Over the past decade, a booming demand of tourists had AirBnb connect fly-by-night tourists and short-term renters to “cozy” lofts and five-star “experiences” at homes in exotic locations.
But today if you could freely walk the world’s most famous city streets, you would see humanity stopped in its tracks. National lockdowns and global travel bans have emptied bustling hotspots like Sydney’s Opera House, Bangkok’s night markets, the Louvre Museum in Paris and the Colosseum in Rome. Global tourism is slammed shut, and the ecosystem that sprang up around them has fallen flat.
Along with air travel, the hotel and AirBnb segment too witnessed a massive drop in numbers. Apartments -read AirBnb- once reserved for well-heeled tourists have seen bookings slump anywhere from 41% to 96%. Some of them are either on long-term rentals or recently offered to health workers in solidarity.
However as lockdown restrictions are eased in several countries, many in the travel industry are hoping that the businesses can resume in the coming months.
Although it is too soon in the day to have the same number of holiday makers as pre -COVID, the entire travel industry is pretty gung ho about the fact that by the end of the year, people would once again have the confidence to travel just as before December 2019
Of course the onus to maintain sanitation and safety falls on all the stake-holders here, and with higher cleaning standards, hygiene and physical (and not ‘social’) distancing, business will once again continue in a new form, and of course as a new normal.
Throughout Europe where customer confidence is returning post the lifting of lockdown, domestic AirBnb reservations are seeing a glimmer of hope for the Hospitality industry that’s been the hardest hit.
Hotel data confirms that most properties almost everywhere in the world are operating at just 10-15 per cent occupancy. COVID-19 is having a more devastating and sudden impact on the travel business than 9/11 and the 2009 financial crisis combined.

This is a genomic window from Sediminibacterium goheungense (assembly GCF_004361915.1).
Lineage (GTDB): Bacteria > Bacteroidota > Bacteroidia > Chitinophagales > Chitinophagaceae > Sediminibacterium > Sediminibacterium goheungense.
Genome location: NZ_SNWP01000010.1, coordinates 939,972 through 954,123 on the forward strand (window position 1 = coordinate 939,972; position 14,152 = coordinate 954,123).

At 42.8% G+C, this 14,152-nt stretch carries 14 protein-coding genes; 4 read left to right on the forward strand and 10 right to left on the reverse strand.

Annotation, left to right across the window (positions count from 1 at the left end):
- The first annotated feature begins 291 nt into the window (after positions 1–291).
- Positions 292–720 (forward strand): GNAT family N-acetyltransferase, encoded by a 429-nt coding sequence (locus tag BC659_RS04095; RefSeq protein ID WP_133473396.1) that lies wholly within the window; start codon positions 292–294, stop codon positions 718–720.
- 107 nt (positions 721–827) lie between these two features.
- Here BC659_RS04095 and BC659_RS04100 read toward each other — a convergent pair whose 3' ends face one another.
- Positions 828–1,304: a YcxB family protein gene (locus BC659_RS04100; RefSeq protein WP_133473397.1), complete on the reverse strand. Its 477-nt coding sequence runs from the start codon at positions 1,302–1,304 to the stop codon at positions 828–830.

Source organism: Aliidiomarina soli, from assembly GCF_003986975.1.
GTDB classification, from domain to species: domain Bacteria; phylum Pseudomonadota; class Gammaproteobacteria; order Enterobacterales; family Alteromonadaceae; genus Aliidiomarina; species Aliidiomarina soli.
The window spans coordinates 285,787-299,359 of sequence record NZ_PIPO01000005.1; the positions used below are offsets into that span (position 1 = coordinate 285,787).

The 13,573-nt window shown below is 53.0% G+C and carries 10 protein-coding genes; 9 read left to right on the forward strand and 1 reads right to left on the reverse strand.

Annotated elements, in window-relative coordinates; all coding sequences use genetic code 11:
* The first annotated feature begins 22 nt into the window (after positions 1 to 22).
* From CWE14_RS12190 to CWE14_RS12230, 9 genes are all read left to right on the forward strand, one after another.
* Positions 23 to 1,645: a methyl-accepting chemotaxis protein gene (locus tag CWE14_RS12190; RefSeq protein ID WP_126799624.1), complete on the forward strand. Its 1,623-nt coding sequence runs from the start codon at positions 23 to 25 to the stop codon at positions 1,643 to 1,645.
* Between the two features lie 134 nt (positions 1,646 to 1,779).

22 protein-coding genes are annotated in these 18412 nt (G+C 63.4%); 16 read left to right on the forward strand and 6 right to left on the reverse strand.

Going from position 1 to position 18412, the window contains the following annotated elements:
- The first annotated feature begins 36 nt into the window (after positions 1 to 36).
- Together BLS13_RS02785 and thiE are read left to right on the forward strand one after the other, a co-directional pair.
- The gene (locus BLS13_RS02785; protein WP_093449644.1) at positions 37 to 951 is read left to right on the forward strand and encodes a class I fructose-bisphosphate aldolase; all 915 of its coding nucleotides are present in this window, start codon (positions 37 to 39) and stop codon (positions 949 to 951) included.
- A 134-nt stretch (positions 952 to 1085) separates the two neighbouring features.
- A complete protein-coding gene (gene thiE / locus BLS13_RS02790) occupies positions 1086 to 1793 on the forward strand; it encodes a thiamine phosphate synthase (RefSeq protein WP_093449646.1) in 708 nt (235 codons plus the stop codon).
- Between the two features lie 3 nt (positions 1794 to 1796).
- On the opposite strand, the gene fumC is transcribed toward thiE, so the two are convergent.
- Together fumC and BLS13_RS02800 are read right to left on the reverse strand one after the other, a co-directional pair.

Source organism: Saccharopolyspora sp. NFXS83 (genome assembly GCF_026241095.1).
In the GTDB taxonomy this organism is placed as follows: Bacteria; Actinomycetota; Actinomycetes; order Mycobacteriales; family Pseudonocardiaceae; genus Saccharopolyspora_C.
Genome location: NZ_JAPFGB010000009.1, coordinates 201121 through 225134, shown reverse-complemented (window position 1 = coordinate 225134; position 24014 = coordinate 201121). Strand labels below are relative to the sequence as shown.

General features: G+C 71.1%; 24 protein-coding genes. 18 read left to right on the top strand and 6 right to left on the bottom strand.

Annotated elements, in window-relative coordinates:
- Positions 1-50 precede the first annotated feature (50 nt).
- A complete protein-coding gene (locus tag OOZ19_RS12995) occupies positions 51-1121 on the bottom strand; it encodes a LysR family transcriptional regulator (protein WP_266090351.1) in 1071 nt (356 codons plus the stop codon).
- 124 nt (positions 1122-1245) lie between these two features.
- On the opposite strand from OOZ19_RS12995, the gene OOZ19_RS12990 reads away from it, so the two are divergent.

And to say that restoring customer trust in this global crisis is of utmost importance for returning customers, both in the air and on ground.
AirBnb had announced that a new cleaning protocol with expert-backed cleaning materials for hosts will include a learning and certification programme.
It is up to the host to maintain strict cleanliness and preventive measures. The protocol will also help to space out reservations to have 24 hours between people entering a room. . Alternatively, hosts can monitor physical distancing by instituting a 72-hour booking buffer in between stays.
Hotels are instituting similarly stringent cleaning policies and protocols. Most hotels are using “enhanced cleaning standards” and a “reduction of touch points” such as tablets or remote controls. The famous ‘breakfast buffets’ are a thing of the past. Most of them are making sure that public space and guest room surfaces are thoroughly treated with hospital-grade disinfectants and are also testing “electrostatic sprayers” to disinfect entire guest areas.
The major concern here is around rebuilding consumer confidence and trust. The tidal wave of cancellations that came along with COVID-19 suddenly made travelers aware of the wide range of terms in bookings — from no-penalty, last-minute cancellations to full liability even months in advance of a trip. Of course this trend will still continue.
Travel in this new world will look different, and feel different. Although it will be a long time before things go back to being anywhere near normal, I am sure along with other things, AirBnb will also evolve accordingly.
As travelers are more likely to skip big cities, staycations in domestic markets and home rentals in smaller townships will see a boom, which will also contribute to positive growth in other micro businesses such as local eateries and local crafts.
People will want options that are closer to home, a lot safer, and more affordable. But people will also yearn for something that feels like it’s been taken away from them—human connect. And they also want to go back -back to their roots, back to the basics, and back to what is truly special —everyday people who host in their homes and offer memorable experiences!
OS: Theprint; Euronews; CNtraveller